Since we're talking computer stuff, we could (should?) use binary orders of magnitude. A 200-digit decimal number takes 664-668 binary digits, so from that reckoning we oculd say that the RSA numbers used today are (1024-668) = 356 orders of magnitude larger.
Symmetric v. Asymmetric
The asymmetric encryption (RSA) which is used to eventually encrypt a secret key that will be used with much more efficient symmetric algorithms (eg AES) to encrypt communications is whats being talked about here.
Because asymmetric encryption can be broken without the original keys - by the computer-assisted mathematical wizardry described in the article, basically - it requires the much greater bit strength to keep cracking computationally infeasible.
Even with the symmetric encryption it is all just a game of brinkmanship - crypto vs moores law
Apologies for any mistakes - I am not a crypto person (hate the math) or if I am preaching to the choir..
Re Orders of Magnitude
Steven Knox ..... huh? speak english boy ... you lost me right after John Stag ....
to be honest I won't be happy until RSA is running in the Gbits :P
distributed grid key attacks
I'm sure I read of a scheme (the original article was in German I recall) on the darker side of the Playstation3 where a team was assembling a voluntary distributed grid project to primarily crack all PS3 game codes, then to secondarily use the assembled horde of Cell power to go after assorted general crypto keys. A sort of closed user special interest group version of SETI or Folding.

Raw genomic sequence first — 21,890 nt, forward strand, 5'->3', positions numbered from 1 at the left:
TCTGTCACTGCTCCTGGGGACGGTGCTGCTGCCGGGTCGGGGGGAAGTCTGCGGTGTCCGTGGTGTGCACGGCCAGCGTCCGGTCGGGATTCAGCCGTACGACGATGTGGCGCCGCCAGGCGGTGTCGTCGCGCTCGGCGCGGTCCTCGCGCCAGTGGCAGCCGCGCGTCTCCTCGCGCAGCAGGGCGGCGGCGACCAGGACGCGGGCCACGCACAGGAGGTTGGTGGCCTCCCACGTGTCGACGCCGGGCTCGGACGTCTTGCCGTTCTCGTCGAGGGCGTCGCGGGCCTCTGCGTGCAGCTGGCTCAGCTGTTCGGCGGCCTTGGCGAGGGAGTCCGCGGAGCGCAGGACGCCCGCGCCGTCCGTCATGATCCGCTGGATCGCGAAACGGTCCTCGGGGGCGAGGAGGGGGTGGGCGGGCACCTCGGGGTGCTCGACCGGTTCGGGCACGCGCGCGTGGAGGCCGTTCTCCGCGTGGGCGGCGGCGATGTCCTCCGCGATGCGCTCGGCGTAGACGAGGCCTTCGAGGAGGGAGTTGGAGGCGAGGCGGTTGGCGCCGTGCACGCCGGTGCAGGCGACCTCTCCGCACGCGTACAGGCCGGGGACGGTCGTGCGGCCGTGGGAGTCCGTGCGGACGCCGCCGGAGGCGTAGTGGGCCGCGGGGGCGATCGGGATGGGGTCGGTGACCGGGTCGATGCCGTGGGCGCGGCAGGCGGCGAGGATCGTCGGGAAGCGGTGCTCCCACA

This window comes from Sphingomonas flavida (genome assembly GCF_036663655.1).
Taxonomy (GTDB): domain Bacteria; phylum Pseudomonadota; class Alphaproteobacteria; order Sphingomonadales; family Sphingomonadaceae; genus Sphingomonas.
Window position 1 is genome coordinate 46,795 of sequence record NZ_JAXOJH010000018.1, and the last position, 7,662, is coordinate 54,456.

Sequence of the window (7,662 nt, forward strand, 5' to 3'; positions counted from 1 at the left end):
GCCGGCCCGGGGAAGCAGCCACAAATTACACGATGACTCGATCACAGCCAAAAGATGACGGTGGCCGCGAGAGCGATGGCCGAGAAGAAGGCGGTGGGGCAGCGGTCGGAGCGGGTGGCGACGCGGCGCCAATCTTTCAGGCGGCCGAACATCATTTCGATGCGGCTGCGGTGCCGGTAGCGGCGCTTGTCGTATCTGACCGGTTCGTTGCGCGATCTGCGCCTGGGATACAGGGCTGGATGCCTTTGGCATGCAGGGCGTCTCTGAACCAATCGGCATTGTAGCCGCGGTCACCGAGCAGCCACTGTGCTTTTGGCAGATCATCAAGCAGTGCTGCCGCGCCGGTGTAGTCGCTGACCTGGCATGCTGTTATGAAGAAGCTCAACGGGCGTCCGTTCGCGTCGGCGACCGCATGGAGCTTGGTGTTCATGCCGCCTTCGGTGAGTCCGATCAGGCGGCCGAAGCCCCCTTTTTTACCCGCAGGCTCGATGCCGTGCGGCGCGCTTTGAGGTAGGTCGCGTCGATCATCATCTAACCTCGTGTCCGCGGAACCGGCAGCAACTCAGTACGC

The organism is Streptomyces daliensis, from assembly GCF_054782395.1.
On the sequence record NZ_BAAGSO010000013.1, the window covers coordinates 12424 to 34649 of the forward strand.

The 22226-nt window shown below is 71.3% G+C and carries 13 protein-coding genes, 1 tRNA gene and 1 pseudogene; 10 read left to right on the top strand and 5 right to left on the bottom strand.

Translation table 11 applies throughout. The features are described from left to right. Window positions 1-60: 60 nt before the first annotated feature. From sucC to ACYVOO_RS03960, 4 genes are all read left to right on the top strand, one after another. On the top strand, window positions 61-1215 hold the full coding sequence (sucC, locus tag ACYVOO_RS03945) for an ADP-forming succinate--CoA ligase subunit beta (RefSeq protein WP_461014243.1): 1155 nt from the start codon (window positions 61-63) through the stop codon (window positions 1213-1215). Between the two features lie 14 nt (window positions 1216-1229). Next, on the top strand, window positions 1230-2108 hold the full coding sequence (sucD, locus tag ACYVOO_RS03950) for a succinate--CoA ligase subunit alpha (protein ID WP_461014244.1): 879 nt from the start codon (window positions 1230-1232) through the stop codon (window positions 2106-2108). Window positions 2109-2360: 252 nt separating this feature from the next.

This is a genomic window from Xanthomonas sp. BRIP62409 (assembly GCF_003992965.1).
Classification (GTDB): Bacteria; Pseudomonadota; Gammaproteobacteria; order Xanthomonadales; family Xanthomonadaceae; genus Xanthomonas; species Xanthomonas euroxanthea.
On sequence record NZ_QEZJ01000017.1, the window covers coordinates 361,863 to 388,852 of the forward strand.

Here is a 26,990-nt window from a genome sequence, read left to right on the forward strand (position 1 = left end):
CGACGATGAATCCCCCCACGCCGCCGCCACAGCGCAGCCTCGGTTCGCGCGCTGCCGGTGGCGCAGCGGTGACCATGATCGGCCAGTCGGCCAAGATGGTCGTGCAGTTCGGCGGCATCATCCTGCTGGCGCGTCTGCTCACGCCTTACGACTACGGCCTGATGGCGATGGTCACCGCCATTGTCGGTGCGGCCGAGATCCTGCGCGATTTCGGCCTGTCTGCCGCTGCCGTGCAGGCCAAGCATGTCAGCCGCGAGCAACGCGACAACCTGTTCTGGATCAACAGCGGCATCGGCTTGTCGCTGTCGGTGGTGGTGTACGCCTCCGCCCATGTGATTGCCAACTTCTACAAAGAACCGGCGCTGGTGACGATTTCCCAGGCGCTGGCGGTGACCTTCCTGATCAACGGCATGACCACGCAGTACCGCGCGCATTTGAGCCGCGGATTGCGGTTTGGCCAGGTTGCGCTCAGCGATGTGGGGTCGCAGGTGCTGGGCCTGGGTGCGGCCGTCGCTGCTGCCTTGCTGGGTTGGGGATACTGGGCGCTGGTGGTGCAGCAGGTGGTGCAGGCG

What about when the kilocore (=1000 8 bits CPU's on a chip) class of supercomputer chips start getting built up into widespread devices - then it'll be up to quantum entaglement to keep data (temporarily) 'secret'. Moores Law is perceived as still valid for the next 25 years or so, so in the end I don't know how secret data will eventually be kept secret!
to 'worry' the Info Assurance experts further, do we know how many coherent qubits the D-Wave has achieved yet?
An interesting RSA attack approach involves running Shor's algrorithm on a quantum computer (QC) to factorise the product of 2 primes. All they need is a QC with a similar number of qubits as the size of the RSA key in bits which isn't drowned in its own noise. They have used this technique to factorise 15 so far, so I guess it works in principle, but that was on a QC with about a quarter the qubits of the largest QC currently demonstrated. Wikipedia has useful articles explaining this technology and related concepts if you are interested.
Ow ... most sites use 1024bit. And the stoopid US export restrictions mean we're getting 128-symmetric, 1024-asymmetric for some time. (I'm in Mexico City).
To the dude about 128-bit RSA ... it isn't RSA that's 128. That's the symmetric cipher (usually AES, I think).
As for myself, anything really really sensitive is encrypted with my 4096bit RSA, and with 256-Blowfish for symmetric.